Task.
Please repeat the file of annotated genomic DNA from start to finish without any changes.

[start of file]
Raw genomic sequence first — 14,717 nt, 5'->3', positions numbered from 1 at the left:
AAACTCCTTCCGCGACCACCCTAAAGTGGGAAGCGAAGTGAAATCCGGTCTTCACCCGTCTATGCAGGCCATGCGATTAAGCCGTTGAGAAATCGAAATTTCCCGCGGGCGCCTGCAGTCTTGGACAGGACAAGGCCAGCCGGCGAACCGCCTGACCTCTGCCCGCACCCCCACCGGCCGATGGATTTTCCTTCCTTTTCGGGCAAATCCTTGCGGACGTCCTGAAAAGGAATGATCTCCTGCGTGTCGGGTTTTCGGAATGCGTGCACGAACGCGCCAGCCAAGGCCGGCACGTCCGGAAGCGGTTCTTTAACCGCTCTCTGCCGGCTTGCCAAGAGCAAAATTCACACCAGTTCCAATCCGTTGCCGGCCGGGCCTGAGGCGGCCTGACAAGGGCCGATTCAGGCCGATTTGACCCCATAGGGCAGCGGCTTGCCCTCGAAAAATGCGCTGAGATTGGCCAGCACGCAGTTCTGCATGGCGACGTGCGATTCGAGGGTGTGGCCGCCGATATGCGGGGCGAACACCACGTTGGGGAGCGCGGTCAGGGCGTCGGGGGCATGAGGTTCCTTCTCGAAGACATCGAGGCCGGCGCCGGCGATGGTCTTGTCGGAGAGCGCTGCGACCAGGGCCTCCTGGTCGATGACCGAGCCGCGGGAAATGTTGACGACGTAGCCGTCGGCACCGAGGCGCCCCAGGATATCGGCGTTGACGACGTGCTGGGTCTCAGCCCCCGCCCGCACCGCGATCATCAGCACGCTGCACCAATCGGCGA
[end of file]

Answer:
Raw genomic sequence first — 14,717 nt, 5'->3', positions numbered from 1 at the left:
AAACTCCTTCCGCGACCACCCTAAAGTGGGAAGCGAAGTGAAATCCGGTCTTCACCCGTCTATGCAGGCCATGCGATTAAGCCGTTGAGAAATCGAAATTTCCCGCGGGCGCCTGCAGTCTTGGACAGGACAAGGCCAGCCGGCGAACCGCCTGACCTCTGCCCGCACCCCCACCGGCCGATGGATTTTCCTTCCTTTTCGGGCAAATCCTTGCGGACGTCCTGAAAAGGAATGATCTCCTGCGTGTCGGGTTTTCGGAATGCGTGCACGAACGCGCCAGCCAAGGCCGGCACGTCCGGAAGCGGTTCTTTAACCGCTCTCTGCCGGCTTGCCAAGAGCAAAATTCACACCAGTTCCAATCCGTTGCCGGCCGGGCCTGAGGCGGCCTGACAAGGGCCGATTCAGGCCGATTTGACCCCATAGGGCAGCGGCTTGCCCTCGAAAAATGCGCTGAGATTGGCCAGCACGCAGTTCTGCATGGCGACGTGCGATTCGAGGGTGTGGCCGCCGATATGCGGGGCGAACACCACGTTGGGGAGCGCGGTCAGGGCGTCGGGGGCATGAGGTTCCTTCTCGAAGACATCGAGGCCGGCGCCGGCGATGGTCTTGTCGGAGAGCGCTGCGACCAGGGCCTCCTGGTCGATGACCGAGCCGCGGGAAATGTTGACGACGTAGCCGTCGGCACCGAGGCGCCCCAGGATATCGGCGTTGACGACGTGCTGGGTCTCAGCCCCCGCCCGCACCGCGATCATCAGCACGCTGCACCAATCGGCGA